Alterations in the Vitamin D endocrine system during pregnancy: A longitudinal study of 855 healthy Norwegian women

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To ensure optimal calcium accrual in the fetal skeleton, a substantial rise occurs in 1,25-dihydroxyvitamin D (1,25(OH)2D), but is dependent on sufficient 25-hydroxyvitamin (25(OH)D). Large longitudinal studies addressing free 25(OH)D and 1,25(OH)2D during pregnancy are scarce. We aimed to assess levels of and relationship between 25(OH)D, 1,25(OH)2D, vitamin D-binding protein (DBP), parathyroid hormone (PTH), and free 25(OH)D during pregnancy; determinants of vitamin D status; and association between vitamin D indices or PTH and pregnancy outcomes (gestational diabetes mellitus and birthweight). Altogether 855 pregnant Norwegian Caucasian women from Trondheim and Stavanger (latitude 63 degrees N and 58 degrees N) were recruited; 94 were lost to follow-up. The study was originally a randomized controlled trial (2007-2009) with gestational diabetes as primary outcome. Data were collected in second and third trimester. In third trimester, 246 (34%) had vitamin D insufficiency and 52 (7%) deficiency (25(OH)D <50 and <30nmol/L, respectively). During wintertime in third trimester, 61 (47%) from Trondheim and 23 (51%) from Stavanger exhibited vitamin D insufficiency. PTH was elevated in 27 (3.7%). Estimate of change between trimesters was (95% CI): 25(OH)D -1.8 (-2.8 to -0.7) nmol/L, DBP 0.62 (0.57 to 0.66) mumol/L, calculated free 25(OH)D -1.7 (-2.0 to -1.4) pmol/L, PTH 0.81 (0.72 to 0.90) pmol/L, 1,25(OH)2D (sub-analysis) 31.4 (CI 24.7 to 38.2) pmol/L. A decrease in 1,25(OH)2D occurred in 45% of those with vitamin D deficiency, and they also exhibited lower levels than women with adequate vitamin D status. No association of vitamin D indices and PTH with pregnancy outcomes was observed. Women in Trondheim displayed lower 25(OH)D levels, despite minor latitudinal differences. Less than one-fifth adhered to the authorities' vitamin D recommendations. These findings demonstrate that hypovitaminosis D is prevalent among pregnant women living in northern latitudes, especially during the dark season, and there is an unmet need to ensure adequate vitamin D intake.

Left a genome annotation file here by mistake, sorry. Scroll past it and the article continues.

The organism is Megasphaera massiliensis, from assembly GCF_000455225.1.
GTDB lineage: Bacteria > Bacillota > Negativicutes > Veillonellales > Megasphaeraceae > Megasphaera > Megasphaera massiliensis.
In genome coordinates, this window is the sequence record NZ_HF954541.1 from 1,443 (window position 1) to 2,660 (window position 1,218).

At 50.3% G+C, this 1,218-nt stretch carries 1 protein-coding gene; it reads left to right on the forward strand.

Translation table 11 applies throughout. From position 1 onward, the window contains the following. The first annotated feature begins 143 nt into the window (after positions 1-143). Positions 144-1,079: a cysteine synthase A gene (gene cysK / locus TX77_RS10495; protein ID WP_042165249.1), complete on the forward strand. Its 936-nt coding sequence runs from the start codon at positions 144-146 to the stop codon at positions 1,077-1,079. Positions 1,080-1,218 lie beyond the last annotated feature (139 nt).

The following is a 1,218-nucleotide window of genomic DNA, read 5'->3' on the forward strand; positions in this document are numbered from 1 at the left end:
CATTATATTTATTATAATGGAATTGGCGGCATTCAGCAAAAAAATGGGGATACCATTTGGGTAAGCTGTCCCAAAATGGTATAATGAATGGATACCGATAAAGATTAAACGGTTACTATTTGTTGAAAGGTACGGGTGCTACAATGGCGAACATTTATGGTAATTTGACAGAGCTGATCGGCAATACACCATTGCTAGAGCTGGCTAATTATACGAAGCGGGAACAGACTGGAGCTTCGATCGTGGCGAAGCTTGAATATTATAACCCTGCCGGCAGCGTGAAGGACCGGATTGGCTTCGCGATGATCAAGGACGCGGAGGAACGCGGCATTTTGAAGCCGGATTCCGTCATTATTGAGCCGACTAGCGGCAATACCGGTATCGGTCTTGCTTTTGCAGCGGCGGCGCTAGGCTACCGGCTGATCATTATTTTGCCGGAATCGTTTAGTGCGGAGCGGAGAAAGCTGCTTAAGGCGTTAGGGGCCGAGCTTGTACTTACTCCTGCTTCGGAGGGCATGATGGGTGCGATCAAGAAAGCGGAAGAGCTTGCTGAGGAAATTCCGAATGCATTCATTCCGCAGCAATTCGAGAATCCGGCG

Gustafsson, M. K., Romundstad, P. R., Stafne, S. N., Helvik, A. S., Stunes, A. K., Mørkved, S., … Syversen, U. (2018). Alterations in the Vitamin D endocrine system during pregnancy: A longitudinal study of 855 healthy Norwegian women. PLoS ONE, 13(4).

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